3.90.149 FÄLLT AUS! Forced Migration and Issues of Transitional Justice
- Mi , 30.11.2016 09:00 - 13:00
This workshop is organised in the context of the study programme EMMIR - for readings and further information please contact email@example.com
Workshop by Prof. Dr. Sabyasachi Basu Ray Chaudhury (Rabindra Bharati University, Kolkata)
In 2014, the number of refugees in the world rose to 14.4 million. A further 5.1 million registered refugees are cared for in sixty-odd camps across West Asia by the United Nations Relief and Works Agency for Palestine Refugees in the Near East (UNRWA), which was set up in 1949 to care for displaced Palestinians. Latest figures from Internal Displacement Monitoring Centre (IDMC) estimate that, more than 19.3 million people were forced to flee their homes by disasters in 100 countries in 2014. Hundreds of thousands more are still displaced following disasters in the previous years. Over and above, since 2008, on an average 26.4 million people per year have been displaced from their homes by disasters brought on by natural hazards. This is the equivalent to one person being displaced every second. Similarly, at least 10 million people around the world are denied a nationality; they are usually referred to as "stateless people". In spite of torture, rape and killing of innocent people, and "well-founded fear of persecution", which very often lead to the flight of masses for weeks, months, or years, or even generations from their homeland. However, the refugees, internally displaced persons (IDPs) and stateless persons are usually kept out of the purview of the initiatives to deal with the past injustices through measures such as trials, truth commissions, and restitution and/or compensation programmes. In recent times, more and more researchers are devoting attention to the links between transitional justice and displacement.
A collaborative research between the Brookings Institution-London School of Economics and the International Centre for Transitional Justice on Internal Displacement have already brought together researchers and practitioners from across the globe to explore the ways in which particular transitional justice measures have responded to displacement. They have also contributed necessary insights from experiences in the countries, like Guatemala, Colombia, Peru, Bosnia, Kosovo, Turkey, Iraq, Liberia and Timor-Leste. Therefore, more and more researchers are of the opinion that, transitional justice measures can support durable solutions to displacement. This kind of establishing linkages between displacement and transitional justice draws on a variety of disciplinary perspectives including political science, law, anthropology, and social work. But, in this context, there is a need for further research on the decision-making, advocacy and organisational strategies employed by different groups of displaced persons. After all, public participation in the negotiation and implementation of reparations and reconciliation programmes may help to shape favourable public opinions towards redress, repatriation and reintegration of the displaced persons. On the other hand, there is a serious dearth of information on how public participation influences the success of reparation and reconciliation programmes, and how programmes informed by popular participation fare in comparison to those that are not. The proposed workshop would prefer to address some of these issues so that we can explore the possibilities of offering durable solution to the problem of forced displacement.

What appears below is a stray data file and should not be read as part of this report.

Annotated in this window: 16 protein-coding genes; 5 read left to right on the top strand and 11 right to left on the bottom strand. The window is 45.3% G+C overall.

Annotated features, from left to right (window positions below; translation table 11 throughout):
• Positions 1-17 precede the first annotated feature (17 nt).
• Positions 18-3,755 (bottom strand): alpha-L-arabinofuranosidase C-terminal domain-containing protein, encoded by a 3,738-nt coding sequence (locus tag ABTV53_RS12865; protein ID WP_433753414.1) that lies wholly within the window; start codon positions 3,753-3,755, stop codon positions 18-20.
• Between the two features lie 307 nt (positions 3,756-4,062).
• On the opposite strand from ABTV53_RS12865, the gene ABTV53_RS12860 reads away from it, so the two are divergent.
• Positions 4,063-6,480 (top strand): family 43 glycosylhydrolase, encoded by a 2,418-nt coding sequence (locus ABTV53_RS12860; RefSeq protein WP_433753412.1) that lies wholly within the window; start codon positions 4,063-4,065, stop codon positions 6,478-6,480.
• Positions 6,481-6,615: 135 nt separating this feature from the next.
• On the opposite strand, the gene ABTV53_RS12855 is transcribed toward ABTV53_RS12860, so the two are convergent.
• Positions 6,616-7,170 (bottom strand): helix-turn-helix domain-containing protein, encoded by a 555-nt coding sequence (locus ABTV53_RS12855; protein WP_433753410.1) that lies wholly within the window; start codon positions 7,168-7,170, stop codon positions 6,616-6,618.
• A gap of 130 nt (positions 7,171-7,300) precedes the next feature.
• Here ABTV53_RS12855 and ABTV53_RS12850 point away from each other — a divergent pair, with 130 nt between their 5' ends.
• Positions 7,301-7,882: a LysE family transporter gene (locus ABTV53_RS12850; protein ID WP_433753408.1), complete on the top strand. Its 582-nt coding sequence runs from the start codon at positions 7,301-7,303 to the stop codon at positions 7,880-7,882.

Professor Sabyasachi Basu Ray Chaudhuri is the vice chancellor of Rabindra Bharati University, Kolkata. He is a commentator of Indian and South Asian politics. His research interests include politics of globalization, democracy, development, displacement and human rights in South Asia. He is among the few experts on the Andaman and Nicobar Islands that India has.
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